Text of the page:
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Business Observer Thursday, Oct. 10, 2013 5 years ago

Resident Techie: Four reasons I love Dropbox, and you should too.

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If you've known me for longer than a couple weeks you're bound to hear me gush. It's not about my wife or kids (although I do). It's not even about my car (unless its in an upset tone). Nope, I'm super passionate, over the moon, head over heels for an ethereal technology called Dropbox.

If you've known me for longer than a couple weeks you're bound to hear me gush. It's not about my wife or kids (although I do). It's not even about my car (unless its in an upset tone). Nope, I'm super passionate, over the moon, head over heels for an ethereal technology called Dropbox.

If you don't know what Dropbox is, go to dropbox.com and install it right now, because words don't do justice to the simplicity of actually using it.

Dropbox is best thought of in two parts. First there's an application that you can install on virtually everything: Macs and PCs and mobile devices of all stripes — even the quickly fading Blackberries. It creates a folder on the device. The second and more important part, is Dropbox is a cloud service that ties the content in those apps all together and does some nice backing up of the content. Dropbox offers 2GB of free storage with options to increase that storage through tasks, such getting your friends to use it, or by paying a monthly or annual fee.

Anything you put in that magic Dropbox folder appears automatically on any other device you have connected to your Dropbox account. Better yet, make a change in that same file and that change is pushed out nearly immediately to all those other folders as well. Sound simple? It is, and that's why I love it. Here are four more reasons I consider myself a Dropbox evangelist.

1. Synchronizing made easy. How many times have you used an application, where you had to hit a button to make it pull in the latest updates or push out your changes? That's old technology and Dropbox eschews it in its computer applications in favor of non-stop synching. Make a change and bop, it's synched. You don't have to go to the app or wait longer than a couple seconds. It's just easy and consistent. I've been using it since early 2010 and it has worked nearly flawlessly that entire time. At worst, on the handful of occasion when Dropbox's synch gets confused between two versions of a file, it offers both possible options so nothing is lost.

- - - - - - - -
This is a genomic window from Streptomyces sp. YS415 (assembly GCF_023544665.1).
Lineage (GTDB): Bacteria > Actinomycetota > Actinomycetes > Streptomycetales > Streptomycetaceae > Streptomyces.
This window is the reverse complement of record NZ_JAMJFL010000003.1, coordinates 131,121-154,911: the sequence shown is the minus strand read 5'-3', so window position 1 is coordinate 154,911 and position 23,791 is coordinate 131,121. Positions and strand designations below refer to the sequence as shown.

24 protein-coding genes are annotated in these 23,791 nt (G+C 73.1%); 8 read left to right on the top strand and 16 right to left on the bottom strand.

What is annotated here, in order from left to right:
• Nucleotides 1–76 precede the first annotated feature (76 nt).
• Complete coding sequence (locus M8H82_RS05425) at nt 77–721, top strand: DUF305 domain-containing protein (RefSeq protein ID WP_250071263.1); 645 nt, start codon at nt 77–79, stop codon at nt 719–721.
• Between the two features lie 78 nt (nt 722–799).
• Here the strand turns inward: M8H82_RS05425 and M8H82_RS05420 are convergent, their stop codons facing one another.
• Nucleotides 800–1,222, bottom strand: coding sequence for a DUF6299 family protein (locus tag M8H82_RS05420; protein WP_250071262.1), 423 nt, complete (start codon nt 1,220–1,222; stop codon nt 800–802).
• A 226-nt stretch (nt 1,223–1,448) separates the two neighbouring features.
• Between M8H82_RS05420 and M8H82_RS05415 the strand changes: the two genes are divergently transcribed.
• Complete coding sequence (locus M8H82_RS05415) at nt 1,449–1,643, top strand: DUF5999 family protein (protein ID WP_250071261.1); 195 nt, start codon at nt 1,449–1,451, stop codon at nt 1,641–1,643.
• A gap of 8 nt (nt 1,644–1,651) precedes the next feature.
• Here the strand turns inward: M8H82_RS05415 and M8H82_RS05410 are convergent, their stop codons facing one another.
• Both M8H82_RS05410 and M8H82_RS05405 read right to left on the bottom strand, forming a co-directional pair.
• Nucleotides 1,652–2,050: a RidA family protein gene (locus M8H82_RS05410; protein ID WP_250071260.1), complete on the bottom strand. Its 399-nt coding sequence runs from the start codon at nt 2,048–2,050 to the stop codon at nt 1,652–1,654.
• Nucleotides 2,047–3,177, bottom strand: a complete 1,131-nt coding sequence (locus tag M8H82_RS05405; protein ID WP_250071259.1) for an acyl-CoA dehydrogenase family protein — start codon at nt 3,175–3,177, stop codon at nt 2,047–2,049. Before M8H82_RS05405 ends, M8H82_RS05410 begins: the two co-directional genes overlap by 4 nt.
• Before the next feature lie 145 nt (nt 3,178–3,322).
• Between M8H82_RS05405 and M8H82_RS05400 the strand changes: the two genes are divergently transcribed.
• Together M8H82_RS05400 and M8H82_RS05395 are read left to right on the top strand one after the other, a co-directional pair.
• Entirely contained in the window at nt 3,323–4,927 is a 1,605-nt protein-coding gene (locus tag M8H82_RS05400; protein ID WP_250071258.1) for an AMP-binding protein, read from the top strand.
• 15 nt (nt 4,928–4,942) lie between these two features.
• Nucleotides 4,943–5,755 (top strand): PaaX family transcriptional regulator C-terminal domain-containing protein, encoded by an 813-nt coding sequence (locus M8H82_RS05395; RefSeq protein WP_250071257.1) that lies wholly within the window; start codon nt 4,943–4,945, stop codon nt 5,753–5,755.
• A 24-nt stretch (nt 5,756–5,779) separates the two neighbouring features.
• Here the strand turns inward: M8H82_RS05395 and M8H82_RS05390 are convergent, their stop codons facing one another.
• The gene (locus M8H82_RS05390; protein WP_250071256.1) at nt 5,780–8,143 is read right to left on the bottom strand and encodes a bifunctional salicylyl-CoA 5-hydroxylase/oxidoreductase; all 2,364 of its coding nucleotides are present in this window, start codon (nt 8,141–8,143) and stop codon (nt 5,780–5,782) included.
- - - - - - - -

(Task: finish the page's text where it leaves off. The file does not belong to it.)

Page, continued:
Backups, backups and more backups. Dropbox offers incredible security for the files you store in it. Having your current file in more than one place is the epitome of physical security. Lose your work computer and all your Dropbox files are still available on all your other devices. Have a house fire that destroys your external hard drives, iPhone, iPad, android tablet, all your computers and even your kitchen sink and you can still feel confident that all your files are still protected in Dropbox and easily available, including from the Dropbox website. (The sink won't be there, unfortunately.)'¨
Unlike most other cloud services, Dropbox allows virtually any file type on its service, including multi-gig video files. As long as you have the storage space to hold it, Dropbox can back it up.

Plus, Dropbox saves 30 days' worth of incremental changes to all your files for free. That save you did two seconds ago is as easy to recover as the one you did 29 days ago just by right clicking on the file itself or visiting the Dropbox website. I've used it and it's painless. Go to the website, sign in with your credentials and navigate to the file you want. Click on it and you're presented with all the saves available. Choose one and it downloads directly to your computer.